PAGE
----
MOTKE ḤABAD (c. 1820–c. 1885), Lithuanian jester (*badhan). Motke (familiar form of Mordecai) was the most famous jester of Lithuania, the counterpart to Hershele *Ostropoler of Galicia. He eked out a poor living by acting as badḥan at weddings and other festive occasions, and his barbed wit, directed against the rich and the powerful, as well as his practical jokes, constituted a form of social protest, reflecting the condition of Jews in Russia generally and of the poor within the Jewish community. His subjects include government bureaucracy, autocratic powers exercised both by lay and religious authorities, the shrewish woman, and particularly the affluent and miserly. Collections of anecdotes and sayings ascribed to Motke, however, include many of apocryphal nature. Various suggestions have been made as to the name Ḥabad, which is identical with that of the Lithuanian *ḥasidic sect. One is that it is a distortion of his family name Hobat, another that he married into a Habad family, and a third that it was a satirical anti-ḥasidic designation coined by Haskalah intellectuals, whereby Badḥan was changed to Ḥabad.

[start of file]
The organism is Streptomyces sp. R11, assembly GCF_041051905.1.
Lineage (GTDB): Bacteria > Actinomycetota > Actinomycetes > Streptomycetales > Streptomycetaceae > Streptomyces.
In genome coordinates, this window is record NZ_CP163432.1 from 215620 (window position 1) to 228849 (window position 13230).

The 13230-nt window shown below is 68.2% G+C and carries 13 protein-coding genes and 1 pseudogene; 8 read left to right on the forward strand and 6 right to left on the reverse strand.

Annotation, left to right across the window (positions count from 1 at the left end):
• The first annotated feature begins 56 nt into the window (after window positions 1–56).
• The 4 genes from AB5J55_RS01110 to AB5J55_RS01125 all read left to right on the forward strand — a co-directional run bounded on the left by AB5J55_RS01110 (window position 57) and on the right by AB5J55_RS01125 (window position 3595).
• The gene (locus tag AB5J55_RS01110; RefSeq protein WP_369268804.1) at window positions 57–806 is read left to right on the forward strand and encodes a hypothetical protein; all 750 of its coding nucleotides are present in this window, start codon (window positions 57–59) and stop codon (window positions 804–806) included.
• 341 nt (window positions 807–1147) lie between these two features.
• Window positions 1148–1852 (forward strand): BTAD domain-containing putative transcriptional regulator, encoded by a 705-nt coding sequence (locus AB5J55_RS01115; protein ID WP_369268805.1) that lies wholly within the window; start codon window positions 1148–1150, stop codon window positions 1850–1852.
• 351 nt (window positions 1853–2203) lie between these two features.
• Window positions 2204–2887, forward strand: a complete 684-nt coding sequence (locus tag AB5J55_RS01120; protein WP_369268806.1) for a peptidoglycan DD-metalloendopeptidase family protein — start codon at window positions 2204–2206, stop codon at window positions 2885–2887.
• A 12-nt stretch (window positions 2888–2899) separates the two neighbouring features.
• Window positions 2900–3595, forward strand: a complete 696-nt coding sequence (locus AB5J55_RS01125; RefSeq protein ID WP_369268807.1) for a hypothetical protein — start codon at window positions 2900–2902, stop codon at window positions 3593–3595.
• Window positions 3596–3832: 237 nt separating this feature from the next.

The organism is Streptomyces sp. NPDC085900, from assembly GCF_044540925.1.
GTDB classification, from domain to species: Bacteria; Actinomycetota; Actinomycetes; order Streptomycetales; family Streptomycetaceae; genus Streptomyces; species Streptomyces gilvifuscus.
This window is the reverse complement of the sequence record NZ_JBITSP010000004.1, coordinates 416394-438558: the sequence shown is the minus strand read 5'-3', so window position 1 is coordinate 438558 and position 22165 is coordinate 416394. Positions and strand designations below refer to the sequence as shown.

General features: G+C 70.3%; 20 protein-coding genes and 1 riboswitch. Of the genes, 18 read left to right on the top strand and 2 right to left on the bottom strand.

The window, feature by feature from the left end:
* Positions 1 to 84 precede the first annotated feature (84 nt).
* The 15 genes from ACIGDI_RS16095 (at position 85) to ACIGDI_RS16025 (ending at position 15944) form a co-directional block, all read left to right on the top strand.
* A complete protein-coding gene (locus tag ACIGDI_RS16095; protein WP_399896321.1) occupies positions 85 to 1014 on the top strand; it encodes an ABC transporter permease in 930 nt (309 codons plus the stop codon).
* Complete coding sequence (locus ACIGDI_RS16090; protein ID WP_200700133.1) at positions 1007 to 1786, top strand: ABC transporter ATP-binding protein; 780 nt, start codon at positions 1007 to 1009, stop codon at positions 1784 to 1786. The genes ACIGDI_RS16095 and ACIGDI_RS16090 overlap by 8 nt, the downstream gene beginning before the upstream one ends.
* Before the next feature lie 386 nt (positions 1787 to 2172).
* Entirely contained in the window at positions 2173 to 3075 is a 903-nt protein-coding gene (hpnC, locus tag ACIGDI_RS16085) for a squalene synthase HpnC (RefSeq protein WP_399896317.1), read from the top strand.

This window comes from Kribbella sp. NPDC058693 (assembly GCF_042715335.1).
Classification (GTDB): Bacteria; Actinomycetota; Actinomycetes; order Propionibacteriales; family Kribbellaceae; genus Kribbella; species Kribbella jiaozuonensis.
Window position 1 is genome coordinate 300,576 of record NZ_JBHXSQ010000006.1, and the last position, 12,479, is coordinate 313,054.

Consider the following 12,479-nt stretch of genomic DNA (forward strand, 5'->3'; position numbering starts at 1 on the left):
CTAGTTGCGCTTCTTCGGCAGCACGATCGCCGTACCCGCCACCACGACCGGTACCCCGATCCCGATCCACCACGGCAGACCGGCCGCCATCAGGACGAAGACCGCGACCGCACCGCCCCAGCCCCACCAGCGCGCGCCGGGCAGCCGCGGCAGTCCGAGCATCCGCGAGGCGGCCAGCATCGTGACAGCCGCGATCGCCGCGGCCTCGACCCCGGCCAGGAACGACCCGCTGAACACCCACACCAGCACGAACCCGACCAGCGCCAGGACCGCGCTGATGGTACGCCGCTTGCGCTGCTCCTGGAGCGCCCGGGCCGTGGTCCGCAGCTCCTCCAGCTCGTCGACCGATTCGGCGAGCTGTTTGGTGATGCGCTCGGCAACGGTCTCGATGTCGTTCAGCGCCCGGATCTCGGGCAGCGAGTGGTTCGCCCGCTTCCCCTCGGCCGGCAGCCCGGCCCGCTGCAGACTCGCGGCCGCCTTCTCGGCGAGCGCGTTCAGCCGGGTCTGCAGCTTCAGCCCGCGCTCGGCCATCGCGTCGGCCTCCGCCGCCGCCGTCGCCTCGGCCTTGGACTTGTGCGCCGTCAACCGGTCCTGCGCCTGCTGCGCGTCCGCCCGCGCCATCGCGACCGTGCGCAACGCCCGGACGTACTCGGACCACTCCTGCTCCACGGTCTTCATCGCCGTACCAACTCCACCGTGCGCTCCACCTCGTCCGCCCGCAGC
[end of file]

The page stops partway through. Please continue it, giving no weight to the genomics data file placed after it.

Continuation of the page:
Whereas in Jewish folklore Hershele Ostropoler is the hero of the prankish deed, Motke is more the master of the biting witticism; but both were directed against those who hold the reins of wealth and power.
(including collections of his anecdotes): M.J. Levitan, Motke Ḥabad of Vilna (1902); Motke Ḥabad (Heb. Publ. Co., n.y., 1911); B.J. Bialostosky, Jewish Humor and Jewish Jesters (1953) (all in Yiddish).